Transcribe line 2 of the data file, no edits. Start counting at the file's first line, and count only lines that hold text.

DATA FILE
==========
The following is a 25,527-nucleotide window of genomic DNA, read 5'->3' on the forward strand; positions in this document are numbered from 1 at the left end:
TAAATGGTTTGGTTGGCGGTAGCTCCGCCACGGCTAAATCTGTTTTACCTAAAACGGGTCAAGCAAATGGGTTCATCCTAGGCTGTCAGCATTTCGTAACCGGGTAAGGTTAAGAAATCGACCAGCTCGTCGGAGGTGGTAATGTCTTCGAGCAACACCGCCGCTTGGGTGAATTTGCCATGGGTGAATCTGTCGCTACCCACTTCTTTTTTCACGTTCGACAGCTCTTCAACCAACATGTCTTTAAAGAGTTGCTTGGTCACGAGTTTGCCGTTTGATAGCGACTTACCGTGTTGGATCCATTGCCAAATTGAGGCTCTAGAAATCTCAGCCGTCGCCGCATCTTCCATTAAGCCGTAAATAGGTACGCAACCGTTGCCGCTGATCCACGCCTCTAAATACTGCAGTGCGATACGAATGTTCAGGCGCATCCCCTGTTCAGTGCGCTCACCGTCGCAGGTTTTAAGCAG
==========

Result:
TAAATGGTTTGGTTGGCGGTAGCTCCGCCACGGCTAAATCTGTTTTACCTAAAACGGGTCAAGCAAATGGGTTCATCCTAGGCTGTCAGCATTTCGTAACCGGGTAAGGTTAAGAAATCGACCAGCTCGTCGGAGGTGGTAATGTCTTCGAGCAACACCGCCGCTTGGGTGAATTTGCCATGGGTGAATCTGTCGCTACCCACTTCTTTTTTCACGTTCGACAGCTCTTCAACCAACATGTCTTTAAAGAGTTGCTTGGTCACGAGTTTGCCGTTTGATAGCGACTTACCGTGTTGGATCCATTGCCAAATTGAGGCTCTAGAAATCTCAGCCGTCGCCGCATCTTCCATTAAGCCGTAAATAGGTACGCAACCGTTGCCGCTGATCCACGCCTCTAAATACTGCAGTGCGATACGAATGTTCAGGCGCATCCCCTGTTCAGTGCGCTCACCGTCGCAGGTTTTAAGCAG